Consumers face uphill battle over COVID-19 business immunity


TALLAHASSEE, Fla. – Florida consumer groups are protesting legislative efforts to give businesses immunity from lawsuits related to COVID-19.

The legislation is on a fast track, but it faces partisan opposition.

Just a handful of COVID-related lawsuits against businesses have been filed so far, but hundreds are being cued up.

“There is an overwhelming concern by consumers,” Susan McGrath, executive director of the Florida Consumer Action Network, said.

Legislation to protect businesses is on the fast track in the Capitol. Unions and others have so far been unable to stop it.

“There will be no accountability for them if their employees or if their consumers get sick,” said Dr. Rich Templin with the Florida AFL-CIO.

Attorney Michael Levine, who represents the family of a Publix deli worker who died last April, said the grocery chain wasn’t thinking about its workers.

“Publix made that decision to prohibit masks because they were worried that the masks would scare off customers,” he said.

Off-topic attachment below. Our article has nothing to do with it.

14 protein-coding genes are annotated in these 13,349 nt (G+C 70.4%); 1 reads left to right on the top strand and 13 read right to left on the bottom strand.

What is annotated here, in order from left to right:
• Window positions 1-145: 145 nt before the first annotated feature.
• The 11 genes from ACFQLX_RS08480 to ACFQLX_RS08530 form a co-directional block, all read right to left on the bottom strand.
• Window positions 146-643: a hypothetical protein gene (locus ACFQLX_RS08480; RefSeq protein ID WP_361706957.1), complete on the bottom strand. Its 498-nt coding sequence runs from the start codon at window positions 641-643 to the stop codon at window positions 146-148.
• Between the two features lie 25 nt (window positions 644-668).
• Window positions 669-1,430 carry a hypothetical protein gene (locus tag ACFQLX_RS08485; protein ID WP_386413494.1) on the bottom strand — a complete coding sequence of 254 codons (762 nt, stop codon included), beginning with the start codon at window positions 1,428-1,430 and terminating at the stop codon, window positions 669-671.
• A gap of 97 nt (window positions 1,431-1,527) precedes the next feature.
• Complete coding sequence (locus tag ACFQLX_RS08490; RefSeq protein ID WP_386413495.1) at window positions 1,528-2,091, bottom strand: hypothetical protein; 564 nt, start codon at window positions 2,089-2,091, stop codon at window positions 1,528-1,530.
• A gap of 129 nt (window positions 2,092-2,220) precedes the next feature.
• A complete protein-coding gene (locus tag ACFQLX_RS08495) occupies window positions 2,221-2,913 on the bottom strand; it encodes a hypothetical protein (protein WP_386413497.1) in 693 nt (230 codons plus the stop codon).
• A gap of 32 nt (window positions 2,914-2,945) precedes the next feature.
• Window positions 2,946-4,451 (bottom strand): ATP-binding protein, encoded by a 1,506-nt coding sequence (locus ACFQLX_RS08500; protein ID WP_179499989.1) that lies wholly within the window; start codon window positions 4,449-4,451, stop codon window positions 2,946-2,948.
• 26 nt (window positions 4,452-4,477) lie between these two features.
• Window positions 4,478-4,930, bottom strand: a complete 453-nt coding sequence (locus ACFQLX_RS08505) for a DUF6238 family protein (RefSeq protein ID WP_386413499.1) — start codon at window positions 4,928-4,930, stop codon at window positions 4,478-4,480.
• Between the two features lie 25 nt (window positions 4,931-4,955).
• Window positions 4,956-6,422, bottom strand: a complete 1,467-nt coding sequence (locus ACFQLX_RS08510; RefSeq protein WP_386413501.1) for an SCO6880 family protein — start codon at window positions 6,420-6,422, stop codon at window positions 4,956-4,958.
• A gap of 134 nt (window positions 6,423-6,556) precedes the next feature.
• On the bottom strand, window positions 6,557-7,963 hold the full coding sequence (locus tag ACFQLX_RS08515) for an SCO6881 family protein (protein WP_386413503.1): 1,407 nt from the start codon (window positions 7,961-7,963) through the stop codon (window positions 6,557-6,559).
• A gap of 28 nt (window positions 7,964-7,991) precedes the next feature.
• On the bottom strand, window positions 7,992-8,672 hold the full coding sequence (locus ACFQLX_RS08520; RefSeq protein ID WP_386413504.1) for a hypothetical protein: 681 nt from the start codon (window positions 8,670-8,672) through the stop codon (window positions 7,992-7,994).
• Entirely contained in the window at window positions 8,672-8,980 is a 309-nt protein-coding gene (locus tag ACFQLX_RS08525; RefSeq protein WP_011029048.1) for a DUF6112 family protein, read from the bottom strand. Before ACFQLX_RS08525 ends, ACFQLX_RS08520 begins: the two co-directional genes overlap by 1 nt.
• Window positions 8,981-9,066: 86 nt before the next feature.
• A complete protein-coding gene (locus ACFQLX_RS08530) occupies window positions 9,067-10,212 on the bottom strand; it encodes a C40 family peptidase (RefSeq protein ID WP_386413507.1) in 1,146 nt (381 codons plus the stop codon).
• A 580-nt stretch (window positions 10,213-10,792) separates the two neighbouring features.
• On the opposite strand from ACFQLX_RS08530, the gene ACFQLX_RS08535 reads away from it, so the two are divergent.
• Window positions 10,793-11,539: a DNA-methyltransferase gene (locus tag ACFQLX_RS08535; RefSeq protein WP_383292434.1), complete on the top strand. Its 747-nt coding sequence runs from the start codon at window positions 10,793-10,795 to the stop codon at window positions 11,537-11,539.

But State Sen. Jeff Brandes said as long as businesses followed changing guidelines, they shouldn’t face lawsuits.

“We’ve seen the standards evolve. I think that’s the key,” said Brandes, the Senate sponsor. “Were businesses actively participating in keeping up with the standards? Were they looking at the CDC guidance when it came out?

So far, just one Republican has voted against the immunity provisions, while zero Democrats support the measure.

“There are 22 million Floridians that are suffering,” State Rep. Evan Jenne, D-Dania Beach, said.

Jenne believes GOP lawmakers are looking out for the wrong Floridians by supporting this legislation.

“I think we need to pass policy that is going to be best for those 22 million,” Jenne said.

And If the immunity legislation passes as is, workers could have little recourse. COVID-19 is not covered under workers’ compensation.

The House and Senate are expected to take up the immunity legislation on the chamber floor during the first week of this spring’s session, which starts on March 2.